Will the Phillies Regret the Jimmy Rollins Contract?

The Philadelphia Phillies should be grateful for the New York Yankees and Derek Jeter because the contract Jeter got from the Yankees after last season is one of the few things that can make Jimmy Rollins’s new contract with the Phillies look good, or at least reasonable. Rollins is younger and a better defender than Jeter so having him for his 33-35 year old seasons will not be quite as much of a concern for the Phillies as having Jeter for his 36-38 year old seasons will be for the Yankees, but the Phillies could still regret this contract.

2011 was Rollins best year since 2008. In 2011 he hit a decent .268/.338/.399 with good defense, but in 2009 and 2010 he combined to hit a disappointing .248/.304/.406. If Rollins puts up numbers like that in 2012-14, he will be of little value to the Phillies. The Yankees resigned Jeter after an off year in 2010 where he posted an OPS+ of 90 and hit .270/.340/.370. These were pretty weak numbers for Jeter, who has been a better hitter than Rollins throughout his career, but still no worse than Rollins in 2009 and 2010. However, in 2010, when the Yankees resigned him, Jeter was, unlike Rollins today, only one year removed from formidable numbers and strong finish in the MVP voting.

Jeter’s contract, which could cost the Yankees about $56 million is significantly bigger than what the Phillies will pay Rollins over the next four years. Rollins contract, if it is extended, will be for only about $41 million over the next four years. The precise amount of money, however, is not the most important part of the contract. Both players will earn enough money in each year of their contract that, between their contracts and their stature with their respective teams, they will be very difficult to trade or even to bench. Additionally, both will probably have to be moved out of the leadoff spot during the course of their current contract. Rollins probably, due to his inability to draw walks, should not be batting leadoff now; and Jeter is no longer the premier leadoff hitter he once was. Viewed exclusively through the prism of cost, Jeter’s contract is worse than Rollins, but $14 million more over four years is not a big difference for the Yankees. Both contracts will be difficult to move; and both players will be greatly overpaid for their services for much, if not all, of the duration of these contracts.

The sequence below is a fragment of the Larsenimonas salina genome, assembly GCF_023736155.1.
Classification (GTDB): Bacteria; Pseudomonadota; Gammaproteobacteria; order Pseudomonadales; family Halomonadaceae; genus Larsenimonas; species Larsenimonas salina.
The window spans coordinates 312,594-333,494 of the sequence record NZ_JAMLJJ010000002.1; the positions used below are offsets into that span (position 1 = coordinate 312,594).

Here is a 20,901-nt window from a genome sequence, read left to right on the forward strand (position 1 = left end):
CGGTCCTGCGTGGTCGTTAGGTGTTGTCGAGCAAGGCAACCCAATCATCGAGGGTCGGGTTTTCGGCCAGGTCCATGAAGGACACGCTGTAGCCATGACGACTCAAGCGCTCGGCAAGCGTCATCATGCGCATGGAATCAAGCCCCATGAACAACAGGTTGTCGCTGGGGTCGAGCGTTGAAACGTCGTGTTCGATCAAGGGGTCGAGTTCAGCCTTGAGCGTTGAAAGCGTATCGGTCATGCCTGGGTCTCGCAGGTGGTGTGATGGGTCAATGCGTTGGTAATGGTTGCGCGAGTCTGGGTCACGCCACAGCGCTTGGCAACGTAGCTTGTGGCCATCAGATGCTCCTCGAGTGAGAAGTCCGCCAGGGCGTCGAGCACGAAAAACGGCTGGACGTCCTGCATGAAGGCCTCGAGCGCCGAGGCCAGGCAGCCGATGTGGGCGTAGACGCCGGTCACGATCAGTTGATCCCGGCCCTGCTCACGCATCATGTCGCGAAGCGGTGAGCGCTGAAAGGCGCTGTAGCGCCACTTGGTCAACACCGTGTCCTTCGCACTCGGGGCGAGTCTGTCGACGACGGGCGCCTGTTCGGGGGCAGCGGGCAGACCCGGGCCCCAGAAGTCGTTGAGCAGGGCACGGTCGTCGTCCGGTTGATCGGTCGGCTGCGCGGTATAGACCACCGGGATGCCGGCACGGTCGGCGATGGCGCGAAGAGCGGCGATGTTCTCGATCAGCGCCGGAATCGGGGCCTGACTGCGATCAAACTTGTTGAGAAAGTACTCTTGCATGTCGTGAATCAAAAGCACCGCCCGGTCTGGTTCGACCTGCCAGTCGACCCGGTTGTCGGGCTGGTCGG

Thus, while Jeter’s contract may be worse than Rollins’s, it is a difference of degree not of kind. There are other similarities between the contracts as well. Both players are beloved by the fans of their teams and have spent their entire careers with one team. Additionally, neither player received much interest from any other team before resigning. Jeter’s contract demands were sufficient to make it extremely unlikely that he would sign with anybody other than the Yankees, while there were very few reports of Rollins being seriously courted by any team other than the Phillies.

The decision to sign Rollins is defendable because the Phillies need a shortstop and have no obvious choices other than Rollins. Nonetheless, they are an aging team that despite excellent pitching in 2010 and even better pitching in 2011, have lost in the playoffs in recent years to teams they were expected to beat. Much of this has been due to an offense that is led by stars like Rollins, Chase Utley and Ryan Howard who are neither as healthy nor as productive as they once were. Signing Rollins does little to address this and by committing more money to a popular, but past his prime player, may create real problems for the Phillies over the next few years.

It is striking that while after Jeter resigned last year, the baseball blogosphere was teeming with criticism of the Yankees, the Phillies have not been targeted in this way for the Rollins signing. This is not surprising given the role the Yankees play in the collective baseball consciousness, but the Phillies are also a big market team which has now been forced into another big market mistake.